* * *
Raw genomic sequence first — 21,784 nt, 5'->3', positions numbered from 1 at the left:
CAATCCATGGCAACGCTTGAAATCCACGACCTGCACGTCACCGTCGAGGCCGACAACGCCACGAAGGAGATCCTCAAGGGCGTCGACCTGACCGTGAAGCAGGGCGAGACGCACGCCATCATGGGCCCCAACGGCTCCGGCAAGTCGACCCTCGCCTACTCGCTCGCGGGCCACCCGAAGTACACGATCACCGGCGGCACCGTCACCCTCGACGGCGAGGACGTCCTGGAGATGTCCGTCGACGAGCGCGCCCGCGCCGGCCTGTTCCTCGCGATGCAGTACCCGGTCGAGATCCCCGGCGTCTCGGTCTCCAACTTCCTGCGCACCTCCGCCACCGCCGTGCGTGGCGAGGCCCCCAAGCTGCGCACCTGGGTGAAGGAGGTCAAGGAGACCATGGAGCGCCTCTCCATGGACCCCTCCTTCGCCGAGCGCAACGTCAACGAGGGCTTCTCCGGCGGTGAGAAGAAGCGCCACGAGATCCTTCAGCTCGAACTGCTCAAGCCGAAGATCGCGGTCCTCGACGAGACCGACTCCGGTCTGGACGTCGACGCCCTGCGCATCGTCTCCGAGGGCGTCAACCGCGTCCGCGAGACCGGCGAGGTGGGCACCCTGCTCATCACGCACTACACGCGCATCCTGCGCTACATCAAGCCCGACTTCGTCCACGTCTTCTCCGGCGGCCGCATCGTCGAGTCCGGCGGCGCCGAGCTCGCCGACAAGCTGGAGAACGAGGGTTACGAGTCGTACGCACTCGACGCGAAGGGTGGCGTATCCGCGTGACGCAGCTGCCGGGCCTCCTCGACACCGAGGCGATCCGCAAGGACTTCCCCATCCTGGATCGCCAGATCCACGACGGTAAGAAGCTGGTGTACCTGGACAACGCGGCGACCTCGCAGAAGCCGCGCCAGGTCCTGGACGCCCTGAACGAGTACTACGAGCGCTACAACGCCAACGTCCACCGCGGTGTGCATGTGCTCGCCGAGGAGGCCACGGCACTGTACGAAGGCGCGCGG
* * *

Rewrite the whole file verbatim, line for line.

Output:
Raw genomic sequence first — 21,784 nt, 5'->3', positions numbered from 1 at the left:
CAATCCATGGCAACGCTTGAAATCCACGACCTGCACGTCACCGTCGAGGCCGACAACGCCACGAAGGAGATCCTCAAGGGCGTCGACCTGACCGTGAAGCAGGGCGAGACGCACGCCATCATGGGCCCCAACGGCTCCGGCAAGTCGACCCTCGCCTACTCGCTCGCGGGCCACCCGAAGTACACGATCACCGGCGGCACCGTCACCCTCGACGGCGAGGACGTCCTGGAGATGTCCGTCGACGAGCGCGCCCGCGCCGGCCTGTTCCTCGCGATGCAGTACCCGGTCGAGATCCCCGGCGTCTCGGTCTCCAACTTCCTGCGCACCTCCGCCACCGCCGTGCGTGGCGAGGCCCCCAAGCTGCGCACCTGGGTGAAGGAGGTCAAGGAGACCATGGAGCGCCTCTCCATGGACCCCTCCTTCGCCGAGCGCAACGTCAACGAGGGCTTCTCCGGCGGTGAGAAGAAGCGCCACGAGATCCTTCAGCTCGAACTGCTCAAGCCGAAGATCGCGGTCCTCGACGAGACCGACTCCGGTCTGGACGTCGACGCCCTGCGCATCGTCTCCGAGGGCGTCAACCGCGTCCGCGAGACCGGCGAGGTGGGCACCCTGCTCATCACGCACTACACGCGCATCCTGCGCTACATCAAGCCCGACTTCGTCCACGTCTTCTCCGGCGGCCGCATCGTCGAGTCCGGCGGCGCCGAGCTCGCCGACAAGCTGGAGAACGAGGGTTACGAGTCGTACGCACTCGACGCGAAGGGTGGCGTATCCGCGTGACGCAGCTGCCGGGCCTCCTCGACACCGAGGCGATCCGCAAGGACTTCCCCATCCTGGATCGCCAGATCCACGACGGTAAGAAGCTGGTGTACCTGGACAACGCGGCGACCTCGCAGAAGCCGCGCCAGGTCCTGGACGCCCTGAACGAGTACTACGAGCGCTACAACGCCAACGTCCACCGCGGTGTGCATGTGCTCGCCGAGGAGGCCACGGCACTGTACGAAGGCGCGCGG